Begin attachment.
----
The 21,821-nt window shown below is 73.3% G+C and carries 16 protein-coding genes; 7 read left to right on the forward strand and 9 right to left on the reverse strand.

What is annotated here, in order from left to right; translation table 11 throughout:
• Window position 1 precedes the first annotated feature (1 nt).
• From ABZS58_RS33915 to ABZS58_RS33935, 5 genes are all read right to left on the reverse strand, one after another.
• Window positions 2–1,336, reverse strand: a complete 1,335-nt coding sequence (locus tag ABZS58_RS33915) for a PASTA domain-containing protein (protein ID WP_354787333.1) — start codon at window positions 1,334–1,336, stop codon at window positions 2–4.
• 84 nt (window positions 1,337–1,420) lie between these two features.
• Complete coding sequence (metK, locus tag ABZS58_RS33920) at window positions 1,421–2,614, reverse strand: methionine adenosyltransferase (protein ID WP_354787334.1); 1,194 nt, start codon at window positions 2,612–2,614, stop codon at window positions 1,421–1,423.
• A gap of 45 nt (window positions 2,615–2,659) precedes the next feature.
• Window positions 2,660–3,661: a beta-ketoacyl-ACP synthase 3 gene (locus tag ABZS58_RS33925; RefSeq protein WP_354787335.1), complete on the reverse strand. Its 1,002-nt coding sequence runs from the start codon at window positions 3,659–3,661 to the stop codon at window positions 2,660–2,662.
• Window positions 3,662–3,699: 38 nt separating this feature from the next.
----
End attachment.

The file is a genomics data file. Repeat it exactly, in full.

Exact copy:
The 21,821-nt window shown below is 73.3% G+C and carries 16 protein-coding genes; 7 read left to right on the forward strand and 9 right to left on the reverse strand.

What is annotated here, in order from left to right; translation table 11 throughout:
• Window position 1 precedes the first annotated feature (1 nt).
• From ABZS58_RS33915 to ABZS58_RS33935, 5 genes are all read right to left on the reverse strand, one after another.
• Window positions 2–1,336, reverse strand: a complete 1,335-nt coding sequence (locus tag ABZS58_RS33915) for a PASTA domain-containing protein (protein ID WP_354787333.1) — start codon at window positions 1,334–1,336, stop codon at window positions 2–4.
• 84 nt (window positions 1,337–1,420) lie between these two features.
• Complete coding sequence (metK, locus tag ABZS58_RS33920) at window positions 1,421–2,614, reverse strand: methionine adenosyltransferase (protein ID WP_354787334.1); 1,194 nt, start codon at window positions 2,612–2,614, stop codon at window positions 1,421–1,423.
• A gap of 45 nt (window positions 2,615–2,659) precedes the next feature.
• Window positions 2,660–3,661: a beta-ketoacyl-ACP synthase 3 gene (locus tag ABZS58_RS33925; RefSeq protein WP_354787335.1), complete on the reverse strand. Its 1,002-nt coding sequence runs from the start codon at window positions 3,659–3,661 to the stop codon at window positions 2,660–2,662.
• Window positions 3,662–3,699: 38 nt separating this feature from the next.